Other methods which strongly bond or connect the end 36 of the tether 16 to the tape 22 are also envisioned. Such methods include application of bonding glues. Further embodiments are envisioned which employ integral extensions of the adhesive tape 22 to serve as a tether or link 16. In the embodiment employing an integral extension of the tape 22 to form a link 16, the portion of tape forming the link 16 preferably is rendered non-adhesive either by inclusion of a backing sheet to cover the adhesive or by folding the adhesive side of the tape against itself.
Extending from the opposite or free end of the link 16 is a knoblet 20. The knoblet 20 is preferably a small spherical member on a shank 21 of smaller radius than the spherical member. The knoblet 20 and shank 21 may be either a separate portion permanently fastened to the link 16 or may be an integral formation extending from the link 16. In the embodiment employing small diameter tubing as the link 16, a common pin may be employed, with the head of the pin serving as the knoblet 20 and the shank of the pin inserted into the free end of the link 16. If the shank 21 of the pin includes a barb (not shown), then insertion of such a pin into the bore of the small diameter tubing serving as the link 16 easily provides a satisfactory affixed knoblet 20.
The adhesive tape 22 is adapted to firmly attach to a patient's nose 14, as shown in FIG. 1, with central body portion 28 adhering to the ridge of the nose 14 and the left wing portion 24 adhering to the right side of the patient's nose 14 and the right wing adhering to the left side of the nose (not shown). This arrangement of the adhesive tape 22 upon the nose 14 results in the link 16 extending generally downward past the of the nose 14 (rather than upward which potentially could interfering with the patient's vision.)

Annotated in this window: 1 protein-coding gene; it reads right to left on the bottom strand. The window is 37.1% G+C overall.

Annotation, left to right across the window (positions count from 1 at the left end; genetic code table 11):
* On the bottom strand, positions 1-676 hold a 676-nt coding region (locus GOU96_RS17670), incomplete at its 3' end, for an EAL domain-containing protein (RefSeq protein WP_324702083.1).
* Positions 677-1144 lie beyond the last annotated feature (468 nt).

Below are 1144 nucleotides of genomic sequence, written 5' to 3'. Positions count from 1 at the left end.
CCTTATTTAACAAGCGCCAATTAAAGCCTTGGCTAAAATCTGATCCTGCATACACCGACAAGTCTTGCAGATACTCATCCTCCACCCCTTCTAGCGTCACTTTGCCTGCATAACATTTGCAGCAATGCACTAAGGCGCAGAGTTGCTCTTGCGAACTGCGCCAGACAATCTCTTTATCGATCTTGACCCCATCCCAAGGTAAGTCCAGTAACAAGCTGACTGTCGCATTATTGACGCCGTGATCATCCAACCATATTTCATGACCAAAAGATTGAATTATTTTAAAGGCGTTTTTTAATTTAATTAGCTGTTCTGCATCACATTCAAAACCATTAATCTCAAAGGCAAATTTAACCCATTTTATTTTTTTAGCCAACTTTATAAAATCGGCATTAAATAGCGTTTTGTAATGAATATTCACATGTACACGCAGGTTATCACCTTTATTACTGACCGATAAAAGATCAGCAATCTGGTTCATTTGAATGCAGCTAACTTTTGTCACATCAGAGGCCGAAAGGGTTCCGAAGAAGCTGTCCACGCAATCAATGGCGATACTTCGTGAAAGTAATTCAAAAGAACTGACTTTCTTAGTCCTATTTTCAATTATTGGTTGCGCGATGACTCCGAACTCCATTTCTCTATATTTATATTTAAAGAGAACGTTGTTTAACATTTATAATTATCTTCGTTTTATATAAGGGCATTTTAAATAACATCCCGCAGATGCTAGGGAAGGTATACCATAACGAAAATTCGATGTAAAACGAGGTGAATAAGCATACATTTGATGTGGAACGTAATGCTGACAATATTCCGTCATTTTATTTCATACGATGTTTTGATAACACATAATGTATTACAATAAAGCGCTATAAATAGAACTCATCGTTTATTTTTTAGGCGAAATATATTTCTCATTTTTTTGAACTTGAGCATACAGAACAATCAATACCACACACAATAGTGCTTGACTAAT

The naso-gastric tube 12 includes a plurality of resilient receptors 40 longitudinally disposed along the exterior of the tube 12. The resilient receptors 40 are capable of providing a reversible interference fit for the knoblet 20. Because the knoblet 20 is on a shank 21 of smaller radius than the knoblet 20, insertion of the knoblet 20 into the resilient receptor 40 provides a dependable yet reversible attachment of the tube 12 to the anchor system. The knoblet 20 may be subsequently withdrawn from the resilient receptor 40 to facilitate selection of an alternatively situated resilient receptor 40.
Preferably the plurality of resilient receptors 40 extend over a length of about 30 cm each direction, (proximal and distal) of the typical point where a prior art naso-gastric tube would be taped to a patient's nose 14. This allows readjustment of the attachment to the tube 12 without removal and replacement of the tape portion 22 upon the patient's nose 14. Further, since the resilient receptors 40 do not require any interfering projections from the relatively smooth profile of the tube 12, portions of the tube 12 bearing resilient receptors 40 may be and typically are inserted in the patient during intubation.